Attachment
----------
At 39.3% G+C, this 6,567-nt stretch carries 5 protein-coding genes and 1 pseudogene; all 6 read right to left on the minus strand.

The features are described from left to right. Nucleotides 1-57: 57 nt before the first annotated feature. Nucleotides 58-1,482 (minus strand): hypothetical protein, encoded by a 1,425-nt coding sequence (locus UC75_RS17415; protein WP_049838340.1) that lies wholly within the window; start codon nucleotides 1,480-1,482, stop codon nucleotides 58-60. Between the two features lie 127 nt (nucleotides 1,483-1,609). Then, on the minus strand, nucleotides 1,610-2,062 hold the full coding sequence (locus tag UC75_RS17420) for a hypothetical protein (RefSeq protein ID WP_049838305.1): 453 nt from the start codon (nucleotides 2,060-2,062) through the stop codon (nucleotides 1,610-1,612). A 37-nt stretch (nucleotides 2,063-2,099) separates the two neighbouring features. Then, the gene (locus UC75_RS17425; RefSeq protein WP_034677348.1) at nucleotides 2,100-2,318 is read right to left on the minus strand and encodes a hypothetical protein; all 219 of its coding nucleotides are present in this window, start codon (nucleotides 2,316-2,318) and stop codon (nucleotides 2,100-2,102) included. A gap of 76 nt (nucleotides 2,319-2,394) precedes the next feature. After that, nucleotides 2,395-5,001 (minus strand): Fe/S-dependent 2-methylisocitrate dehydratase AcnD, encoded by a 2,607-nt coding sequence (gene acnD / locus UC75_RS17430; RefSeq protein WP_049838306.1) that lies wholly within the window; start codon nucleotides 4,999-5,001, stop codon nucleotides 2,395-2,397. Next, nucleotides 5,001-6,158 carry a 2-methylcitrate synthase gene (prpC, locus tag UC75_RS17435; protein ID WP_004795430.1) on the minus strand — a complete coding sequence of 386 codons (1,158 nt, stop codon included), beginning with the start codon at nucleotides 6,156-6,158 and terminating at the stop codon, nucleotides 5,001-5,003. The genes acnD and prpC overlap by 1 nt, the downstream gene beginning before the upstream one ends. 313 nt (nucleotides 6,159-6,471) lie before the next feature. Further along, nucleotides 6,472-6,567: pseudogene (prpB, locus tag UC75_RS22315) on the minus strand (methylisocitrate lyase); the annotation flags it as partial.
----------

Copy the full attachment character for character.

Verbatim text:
At 39.3% G+C, this 6,567-nt stretch carries 5 protein-coding genes and 1 pseudogene; all 6 read right to left on the minus strand.

The features are described from left to right. Nucleotides 1-57: 57 nt before the first annotated feature. Nucleotides 58-1,482 (minus strand): hypothetical protein, encoded by a 1,425-nt coding sequence (locus UC75_RS17415; protein WP_049838340.1) that lies wholly within the window; start codon nucleotides 1,480-1,482, stop codon nucleotides 58-60. Between the two features lie 127 nt (nucleotides 1,483-1,609). Then, on the minus strand, nucleotides 1,610-2,062 hold the full coding sequence (locus tag UC75_RS17420) for a hypothetical protein (RefSeq protein ID WP_049838305.1): 453 nt from the start codon (nucleotides 2,060-2,062) through the stop codon (nucleotides 1,610-1,612). A 37-nt stretch (nucleotides 2,063-2,099) separates the two neighbouring features. Then, the gene (locus UC75_RS17425; RefSeq protein WP_034677348.1) at nucleotides 2,100-2,318 is read right to left on the minus strand and encodes a hypothetical protein; all 219 of its coding nucleotides are present in this window, start codon (nucleotides 2,316-2,318) and stop codon (nucleotides 2,100-2,102) included. A gap of 76 nt (nucleotides 2,319-2,394) precedes the next feature. After that, nucleotides 2,395-5,001 (minus strand): Fe/S-dependent 2-methylisocitrate dehydratase AcnD, encoded by a 2,607-nt coding sequence (gene acnD / locus UC75_RS17430; RefSeq protein WP_049838306.1) that lies wholly within the window; start codon nucleotides 4,999-5,001, stop codon nucleotides 2,395-2,397. Next, nucleotides 5,001-6,158 carry a 2-methylcitrate synthase gene (prpC, locus tag UC75_RS17435; protein ID WP_004795430.1) on the minus strand — a complete coding sequence of 386 codons (1,158 nt, stop codon included), beginning with the start codon at nucleotides 6,156-6,158 and terminating at the stop codon, nucleotides 5,001-5,003. The genes acnD and prpC overlap by 1 nt, the downstream gene beginning before the upstream one ends. 313 nt (nucleotides 6,159-6,471) lie before the next feature. Further along, nucleotides 6,472-6,567: pseudogene (prpB, locus tag UC75_RS22315) on the minus strand (methylisocitrate lyase); the annotation flags it as partial.